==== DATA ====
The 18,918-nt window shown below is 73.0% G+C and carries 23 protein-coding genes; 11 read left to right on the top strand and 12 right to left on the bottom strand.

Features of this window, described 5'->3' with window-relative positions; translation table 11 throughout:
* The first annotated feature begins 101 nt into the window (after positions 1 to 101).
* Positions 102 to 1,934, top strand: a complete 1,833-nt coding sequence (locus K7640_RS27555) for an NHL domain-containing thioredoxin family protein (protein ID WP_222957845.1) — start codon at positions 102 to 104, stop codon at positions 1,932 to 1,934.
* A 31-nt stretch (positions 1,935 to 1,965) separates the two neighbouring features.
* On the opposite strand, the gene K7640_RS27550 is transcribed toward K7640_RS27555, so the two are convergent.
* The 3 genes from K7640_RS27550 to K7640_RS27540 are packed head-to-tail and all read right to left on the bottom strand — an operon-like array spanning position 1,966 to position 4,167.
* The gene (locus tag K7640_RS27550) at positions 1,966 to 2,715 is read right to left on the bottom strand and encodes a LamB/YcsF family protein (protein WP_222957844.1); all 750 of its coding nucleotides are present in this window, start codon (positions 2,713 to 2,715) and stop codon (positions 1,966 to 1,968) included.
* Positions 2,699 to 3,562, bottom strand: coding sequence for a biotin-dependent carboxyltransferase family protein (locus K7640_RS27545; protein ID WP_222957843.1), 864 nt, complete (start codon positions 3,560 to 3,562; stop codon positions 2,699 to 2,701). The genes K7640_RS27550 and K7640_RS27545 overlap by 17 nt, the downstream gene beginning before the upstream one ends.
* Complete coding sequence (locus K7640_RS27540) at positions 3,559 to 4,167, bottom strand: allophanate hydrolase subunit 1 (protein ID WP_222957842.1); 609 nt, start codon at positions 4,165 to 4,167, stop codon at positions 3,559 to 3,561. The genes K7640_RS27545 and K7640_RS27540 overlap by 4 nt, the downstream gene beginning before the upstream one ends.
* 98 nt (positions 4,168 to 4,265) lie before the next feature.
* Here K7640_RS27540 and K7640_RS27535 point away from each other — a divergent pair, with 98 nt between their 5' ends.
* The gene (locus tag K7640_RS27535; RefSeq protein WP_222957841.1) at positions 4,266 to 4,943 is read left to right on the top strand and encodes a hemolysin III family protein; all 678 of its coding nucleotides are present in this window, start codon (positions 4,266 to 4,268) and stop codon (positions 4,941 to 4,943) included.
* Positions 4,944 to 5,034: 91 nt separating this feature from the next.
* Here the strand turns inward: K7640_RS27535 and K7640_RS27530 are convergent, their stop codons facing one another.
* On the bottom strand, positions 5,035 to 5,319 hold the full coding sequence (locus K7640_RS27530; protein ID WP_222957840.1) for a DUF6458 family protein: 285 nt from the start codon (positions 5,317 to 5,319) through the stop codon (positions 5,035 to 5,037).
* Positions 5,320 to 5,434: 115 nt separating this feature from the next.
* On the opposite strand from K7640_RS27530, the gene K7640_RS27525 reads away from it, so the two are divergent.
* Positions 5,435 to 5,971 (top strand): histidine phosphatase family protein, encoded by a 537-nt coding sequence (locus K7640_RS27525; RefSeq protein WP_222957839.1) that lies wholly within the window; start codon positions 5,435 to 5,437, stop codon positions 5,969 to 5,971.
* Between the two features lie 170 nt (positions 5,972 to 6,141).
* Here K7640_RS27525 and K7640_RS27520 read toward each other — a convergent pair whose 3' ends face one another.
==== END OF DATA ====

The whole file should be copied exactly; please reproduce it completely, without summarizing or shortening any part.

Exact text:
The 18,918-nt window shown below is 73.0% G+C and carries 23 protein-coding genes; 11 read left to right on the top strand and 12 right to left on the bottom strand.

Features of this window, described 5'->3' with window-relative positions; translation table 11 throughout:
* The first annotated feature begins 101 nt into the window (after positions 1 to 101).
* Positions 102 to 1,934, top strand: a complete 1,833-nt coding sequence (locus K7640_RS27555) for an NHL domain-containing thioredoxin family protein (protein ID WP_222957845.1) — start codon at positions 102 to 104, stop codon at positions 1,932 to 1,934.
* A 31-nt stretch (positions 1,935 to 1,965) separates the two neighbouring features.
* On the opposite strand, the gene K7640_RS27550 is transcribed toward K7640_RS27555, so the two are convergent.
* The 3 genes from K7640_RS27550 to K7640_RS27540 are packed head-to-tail and all read right to left on the bottom strand — an operon-like array spanning position 1,966 to position 4,167.
* The gene (locus tag K7640_RS27550) at positions 1,966 to 2,715 is read right to left on the bottom strand and encodes a LamB/YcsF family protein (protein WP_222957844.1); all 750 of its coding nucleotides are present in this window, start codon (positions 2,713 to 2,715) and stop codon (positions 1,966 to 1,968) included.
* Positions 2,699 to 3,562, bottom strand: coding sequence for a biotin-dependent carboxyltransferase family protein (locus K7640_RS27545; protein ID WP_222957843.1), 864 nt, complete (start codon positions 3,560 to 3,562; stop codon positions 2,699 to 2,701). The genes K7640_RS27550 and K7640_RS27545 overlap by 17 nt, the downstream gene beginning before the upstream one ends.
* Complete coding sequence (locus K7640_RS27540) at positions 3,559 to 4,167, bottom strand: allophanate hydrolase subunit 1 (protein ID WP_222957842.1); 609 nt, start codon at positions 4,165 to 4,167, stop codon at positions 3,559 to 3,561. The genes K7640_RS27545 and K7640_RS27540 overlap by 4 nt, the downstream gene beginning before the upstream one ends.
* 98 nt (positions 4,168 to 4,265) lie before the next feature.
* Here K7640_RS27540 and K7640_RS27535 point away from each other — a divergent pair, with 98 nt between their 5' ends.
* The gene (locus tag K7640_RS27535; RefSeq protein WP_222957841.1) at positions 4,266 to 4,943 is read left to right on the top strand and encodes a hemolysin III family protein; all 678 of its coding nucleotides are present in this window, start codon (positions 4,266 to 4,268) and stop codon (positions 4,941 to 4,943) included.
* Positions 4,944 to 5,034: 91 nt separating this feature from the next.
* Here the strand turns inward: K7640_RS27535 and K7640_RS27530 are convergent, their stop codons facing one another.
* On the bottom strand, positions 5,035 to 5,319 hold the full coding sequence (locus K7640_RS27530; protein ID WP_222957840.1) for a DUF6458 family protein: 285 nt from the start codon (positions 5,317 to 5,319) through the stop codon (positions 5,035 to 5,037).
* Positions 5,320 to 5,434: 115 nt separating this feature from the next.
* On the opposite strand from K7640_RS27530, the gene K7640_RS27525 reads away from it, so the two are divergent.
* Positions 5,435 to 5,971 (top strand): histidine phosphatase family protein, encoded by a 537-nt coding sequence (locus K7640_RS27525; RefSeq protein WP_222957839.1) that lies wholly within the window; start codon positions 5,435 to 5,437, stop codon positions 5,969 to 5,971.
* Between the two features lie 170 nt (positions 5,972 to 6,141).
* Here K7640_RS27525 and K7640_RS27520 read toward each other — a convergent pair whose 3' ends face one another.